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The government of the Hong Kong Special Administrative Region"s decision to suspend legislation on proposed amendments to the city"s extradition laws received wide support and understanding from various sectors, as it is believed this move will help allay social disputes and ensure the city"s long-term stability and prosperity.
On Saturday, the region"s Chief Executive Carrie Lam Cheng Yuet-ngor announced the decision to restore calm and order in society after concerns, doubts and even conflicts were seen over the amendments.
The suspension would allow the government to further communication with all sectors of society, better explain the proposed legislation and listen to different views on the matter, Lam said.
The decision received support from central government bodies including the Hong Kong and Macao Affairs Office of the State Council, the Foreign Ministry and the Liaison Office of the Central People"s Government in the HKSAR.
In separate statements issued after the announcement, spokespersons stressed that the central government supports, respects and understands the SAR government"s decision.
Tam Yiu-chung, an HKSAR member of the Standing Committee of the National People"s Congress, said suspending the extradition law legislation is a positive move by the government in response to public sentiment calling for more time for discussion.
By doing so, Lam has shown sincerity, he said. And he hopes the public will understand and support the government"s decision.
Barrister Ronny Tong Ka-wah, who is also a member of the HKSAR"s Executive Council, a top policy advisory body to the SAR"s chief executive, said the government"s decision to suspend the extradition law revision at this point is appropriate.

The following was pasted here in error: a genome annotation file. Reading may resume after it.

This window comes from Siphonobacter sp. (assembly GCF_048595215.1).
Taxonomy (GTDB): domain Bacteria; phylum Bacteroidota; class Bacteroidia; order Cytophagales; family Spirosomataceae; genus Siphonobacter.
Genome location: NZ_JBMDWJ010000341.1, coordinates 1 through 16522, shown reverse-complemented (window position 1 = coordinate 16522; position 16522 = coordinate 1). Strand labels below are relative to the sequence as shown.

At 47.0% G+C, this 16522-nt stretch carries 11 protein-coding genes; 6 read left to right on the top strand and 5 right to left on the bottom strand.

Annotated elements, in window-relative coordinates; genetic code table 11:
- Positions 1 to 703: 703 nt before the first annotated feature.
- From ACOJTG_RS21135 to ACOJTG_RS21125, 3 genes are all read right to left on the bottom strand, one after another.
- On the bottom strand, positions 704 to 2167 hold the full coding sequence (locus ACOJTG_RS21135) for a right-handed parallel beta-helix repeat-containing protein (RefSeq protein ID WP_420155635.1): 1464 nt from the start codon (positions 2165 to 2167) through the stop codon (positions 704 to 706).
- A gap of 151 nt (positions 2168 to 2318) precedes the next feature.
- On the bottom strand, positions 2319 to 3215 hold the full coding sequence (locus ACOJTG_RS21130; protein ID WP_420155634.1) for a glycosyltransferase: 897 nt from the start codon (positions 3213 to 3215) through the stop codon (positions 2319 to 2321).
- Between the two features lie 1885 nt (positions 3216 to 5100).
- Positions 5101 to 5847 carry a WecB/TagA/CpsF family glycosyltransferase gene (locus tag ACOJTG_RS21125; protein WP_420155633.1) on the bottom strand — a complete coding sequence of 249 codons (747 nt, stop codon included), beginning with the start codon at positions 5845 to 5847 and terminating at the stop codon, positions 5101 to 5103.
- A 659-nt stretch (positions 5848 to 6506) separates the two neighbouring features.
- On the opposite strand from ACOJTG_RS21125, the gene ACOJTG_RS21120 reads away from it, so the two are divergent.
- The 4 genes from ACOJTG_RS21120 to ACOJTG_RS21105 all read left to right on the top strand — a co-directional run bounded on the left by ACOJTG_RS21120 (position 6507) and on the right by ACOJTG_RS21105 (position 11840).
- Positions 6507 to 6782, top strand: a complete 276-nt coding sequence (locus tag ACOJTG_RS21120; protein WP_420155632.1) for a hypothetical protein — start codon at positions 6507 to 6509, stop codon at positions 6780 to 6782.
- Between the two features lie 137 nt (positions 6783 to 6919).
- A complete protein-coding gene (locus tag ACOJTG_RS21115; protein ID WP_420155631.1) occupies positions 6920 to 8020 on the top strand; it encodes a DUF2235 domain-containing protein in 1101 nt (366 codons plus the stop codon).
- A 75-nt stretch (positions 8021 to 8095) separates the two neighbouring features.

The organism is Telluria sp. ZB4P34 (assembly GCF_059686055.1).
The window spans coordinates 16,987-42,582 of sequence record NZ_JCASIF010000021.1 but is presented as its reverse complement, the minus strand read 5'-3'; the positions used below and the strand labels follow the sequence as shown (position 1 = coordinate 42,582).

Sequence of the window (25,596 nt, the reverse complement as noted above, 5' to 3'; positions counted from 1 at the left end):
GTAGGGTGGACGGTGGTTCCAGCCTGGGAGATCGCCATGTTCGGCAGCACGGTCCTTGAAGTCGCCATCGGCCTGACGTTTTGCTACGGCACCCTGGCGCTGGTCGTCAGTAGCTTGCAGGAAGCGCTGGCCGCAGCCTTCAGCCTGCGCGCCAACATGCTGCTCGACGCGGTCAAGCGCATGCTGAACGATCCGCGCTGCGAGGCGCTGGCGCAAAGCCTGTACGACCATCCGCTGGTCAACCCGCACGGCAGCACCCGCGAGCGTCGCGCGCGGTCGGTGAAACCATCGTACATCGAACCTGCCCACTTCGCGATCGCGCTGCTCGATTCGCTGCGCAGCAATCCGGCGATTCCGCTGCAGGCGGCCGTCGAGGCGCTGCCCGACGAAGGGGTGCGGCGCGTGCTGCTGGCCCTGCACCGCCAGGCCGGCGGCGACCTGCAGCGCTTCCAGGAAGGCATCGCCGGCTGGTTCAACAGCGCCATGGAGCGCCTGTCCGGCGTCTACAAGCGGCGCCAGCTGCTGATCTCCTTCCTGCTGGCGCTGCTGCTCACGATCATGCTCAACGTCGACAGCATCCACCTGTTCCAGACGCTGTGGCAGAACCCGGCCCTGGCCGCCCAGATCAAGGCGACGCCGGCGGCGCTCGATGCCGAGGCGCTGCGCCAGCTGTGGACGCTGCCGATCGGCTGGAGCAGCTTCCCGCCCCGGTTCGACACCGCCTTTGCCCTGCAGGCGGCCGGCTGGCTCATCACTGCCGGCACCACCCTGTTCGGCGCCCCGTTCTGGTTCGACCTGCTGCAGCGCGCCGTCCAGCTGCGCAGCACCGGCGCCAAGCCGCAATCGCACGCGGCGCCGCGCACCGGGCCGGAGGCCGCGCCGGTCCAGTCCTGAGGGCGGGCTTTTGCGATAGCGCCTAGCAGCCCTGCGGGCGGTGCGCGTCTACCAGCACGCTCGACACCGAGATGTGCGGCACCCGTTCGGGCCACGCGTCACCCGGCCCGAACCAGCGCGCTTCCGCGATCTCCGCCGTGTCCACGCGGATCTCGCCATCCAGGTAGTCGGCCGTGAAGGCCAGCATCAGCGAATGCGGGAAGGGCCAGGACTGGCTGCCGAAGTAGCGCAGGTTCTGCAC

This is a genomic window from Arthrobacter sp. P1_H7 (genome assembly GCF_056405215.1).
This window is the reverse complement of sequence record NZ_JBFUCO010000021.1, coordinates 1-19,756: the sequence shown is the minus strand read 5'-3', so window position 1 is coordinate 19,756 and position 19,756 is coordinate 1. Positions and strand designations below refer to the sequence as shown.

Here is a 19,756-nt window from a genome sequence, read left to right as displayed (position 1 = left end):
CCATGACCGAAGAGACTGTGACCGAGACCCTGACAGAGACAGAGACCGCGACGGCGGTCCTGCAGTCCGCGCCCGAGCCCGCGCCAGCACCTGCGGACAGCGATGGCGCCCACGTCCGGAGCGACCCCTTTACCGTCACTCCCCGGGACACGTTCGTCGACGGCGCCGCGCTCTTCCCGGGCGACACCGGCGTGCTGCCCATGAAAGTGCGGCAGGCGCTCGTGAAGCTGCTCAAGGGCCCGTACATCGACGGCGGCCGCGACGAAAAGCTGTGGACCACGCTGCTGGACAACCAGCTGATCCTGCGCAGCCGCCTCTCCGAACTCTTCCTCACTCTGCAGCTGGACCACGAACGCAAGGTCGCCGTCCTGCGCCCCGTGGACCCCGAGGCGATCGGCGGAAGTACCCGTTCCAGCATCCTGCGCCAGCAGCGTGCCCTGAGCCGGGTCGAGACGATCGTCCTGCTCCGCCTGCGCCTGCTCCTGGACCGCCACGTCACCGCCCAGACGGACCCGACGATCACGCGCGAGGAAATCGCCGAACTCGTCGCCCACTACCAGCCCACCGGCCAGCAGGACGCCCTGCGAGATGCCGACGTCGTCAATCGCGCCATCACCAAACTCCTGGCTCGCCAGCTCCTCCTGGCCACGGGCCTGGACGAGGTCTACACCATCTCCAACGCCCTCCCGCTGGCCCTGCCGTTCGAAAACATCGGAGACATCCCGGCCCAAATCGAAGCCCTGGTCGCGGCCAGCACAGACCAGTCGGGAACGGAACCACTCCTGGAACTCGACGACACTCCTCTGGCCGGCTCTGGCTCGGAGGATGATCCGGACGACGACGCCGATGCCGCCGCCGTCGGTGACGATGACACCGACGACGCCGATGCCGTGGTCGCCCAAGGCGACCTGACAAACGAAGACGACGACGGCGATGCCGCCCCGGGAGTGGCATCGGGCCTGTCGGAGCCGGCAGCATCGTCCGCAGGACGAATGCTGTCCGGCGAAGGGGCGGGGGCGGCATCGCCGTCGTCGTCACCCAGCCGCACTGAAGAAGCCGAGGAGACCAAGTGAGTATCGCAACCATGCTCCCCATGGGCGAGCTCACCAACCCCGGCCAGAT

The suspension could avoid more violence that would further divide the city and in the meantime, give more time for public discussion of the legislation. These consensus-building efforts may boost the chances of having the legislation passed, he said.
In response to public processions regarding the legislation on the past two Sundays, an unnamed spokesperson with the SAR government said in a statement late on Sunday that Lam clearly heard the views that were expressed in a peaceful and rational manner.
The government reiterated that there was no time frame set for restarting the legislation, the statement said.
The chief executive admitted that deficiencies in the government"s work led to substantial controversies and disputes in society, causing disappointment and grief among the people, and Lam apologized to the people of Hong Kong for this, the statement added.
Lam vowed to be humble and sincere in accepting public criticism and to make improvements in serving the public of Hong Kong, it said.
The decision to suspend also received backing from Jonathan Choi Koon-shum, chairman of the Chinese General Chamber of Commerce, one of Hong Kong"s most influential business associations.
In a statement issued on Saturday, Choi said the suspension would help alleviate the tense atmosphere in society and restart rational discussion. He pointed out that amid the complicated and ever-changing international situation, different sectors should join hands in maintaining society"s harmony and stability while focusing on economic development and improving people"s livelihoods.
The Business and Professionals Alliance for Hong Kong — the city"s largest political party representing the business sector — also expressed support and understanding for the SAR government"s decision. The alliance said it hopes the government will thoroughly explain the bill to different sectors and listen to their opinions. It also urged communities not to use violent or radical means to express views.
The proposed amendments to the Fugitive Offenders Ordinance and the Mutual Legal Assistance in Criminal Matters Ordinance were scheduled to be discussed at a full Legislative Council meeting for a second reading on Wednesday.
The meeting had to be canceled after a protest against the amendments brought the city"s main administrative and business areas to a standstill. If passed, the amendments will enable the HKSAR to surrender fugitive offenders on a case-by-case basis to jurisdictions that currently have no long-term agreements with Hong Kong, including the Chinese mainland, Macao and Taiwan.
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